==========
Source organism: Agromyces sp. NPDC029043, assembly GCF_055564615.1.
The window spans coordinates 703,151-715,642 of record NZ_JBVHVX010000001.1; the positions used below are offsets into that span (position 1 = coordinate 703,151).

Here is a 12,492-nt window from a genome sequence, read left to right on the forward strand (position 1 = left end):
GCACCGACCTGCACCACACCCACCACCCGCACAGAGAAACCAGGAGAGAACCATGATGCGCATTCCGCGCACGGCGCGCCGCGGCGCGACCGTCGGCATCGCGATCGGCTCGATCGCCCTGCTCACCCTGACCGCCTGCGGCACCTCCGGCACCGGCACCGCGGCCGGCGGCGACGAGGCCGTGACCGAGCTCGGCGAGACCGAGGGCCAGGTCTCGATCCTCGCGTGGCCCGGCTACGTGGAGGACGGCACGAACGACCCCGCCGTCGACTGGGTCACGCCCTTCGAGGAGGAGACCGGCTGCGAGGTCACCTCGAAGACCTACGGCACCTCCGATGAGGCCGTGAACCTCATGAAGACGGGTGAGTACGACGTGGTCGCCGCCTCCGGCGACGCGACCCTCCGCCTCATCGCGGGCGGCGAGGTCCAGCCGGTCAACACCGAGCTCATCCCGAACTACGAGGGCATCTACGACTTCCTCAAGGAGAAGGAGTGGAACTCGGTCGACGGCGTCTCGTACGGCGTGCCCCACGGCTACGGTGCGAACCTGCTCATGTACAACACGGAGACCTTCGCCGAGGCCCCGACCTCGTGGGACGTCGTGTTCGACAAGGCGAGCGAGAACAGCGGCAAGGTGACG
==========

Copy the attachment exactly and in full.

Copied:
Source organism: Agromyces sp. NPDC029043, assembly GCF_055564615.1.
The window spans coordinates 703,151-715,642 of record NZ_JBVHVX010000001.1; the positions used below are offsets into that span (position 1 = coordinate 703,151).

Here is a 12,492-nt window from a genome sequence, read left to right on the forward strand (position 1 = left end):
GCACCGACCTGCACCACACCCACCACCCGCACAGAGAAACCAGGAGAGAACCATGATGCGCATTCCGCGCACGGCGCGCCGCGGCGCGACCGTCGGCATCGCGATCGGCTCGATCGCCCTGCTCACCCTGACCGCCTGCGGCACCTCCGGCACCGGCACCGCGGCCGGCGGCGACGAGGCCGTGACCGAGCTCGGCGAGACCGAGGGCCAGGTCTCGATCCTCGCGTGGCCCGGCTACGTGGAGGACGGCACGAACGACCCCGCCGTCGACTGGGTCACGCCCTTCGAGGAGGAGACCGGCTGCGAGGTCACCTCGAAGACCTACGGCACCTCCGATGAGGCCGTGAACCTCATGAAGACGGGTGAGTACGACGTGGTCGCCGCCTCCGGCGACGCGACCCTCCGCCTCATCGCGGGCGGCGAGGTCCAGCCGGTCAACACCGAGCTCATCCCGAACTACGAGGGCATCTACGACTTCCTCAAGGAGAAGGAGTGGAACTCGGTCGACGGCGTCTCGTACGGCGTGCCCCACGGCTACGGTGCGAACCTGCTCATGTACAACACGGAGACCTTCGCCGAGGCCCCGACCTCGTGGGACGTCGTGTTCGACAAGGCGAGCGAGAACAGCGGCAAGGTGACG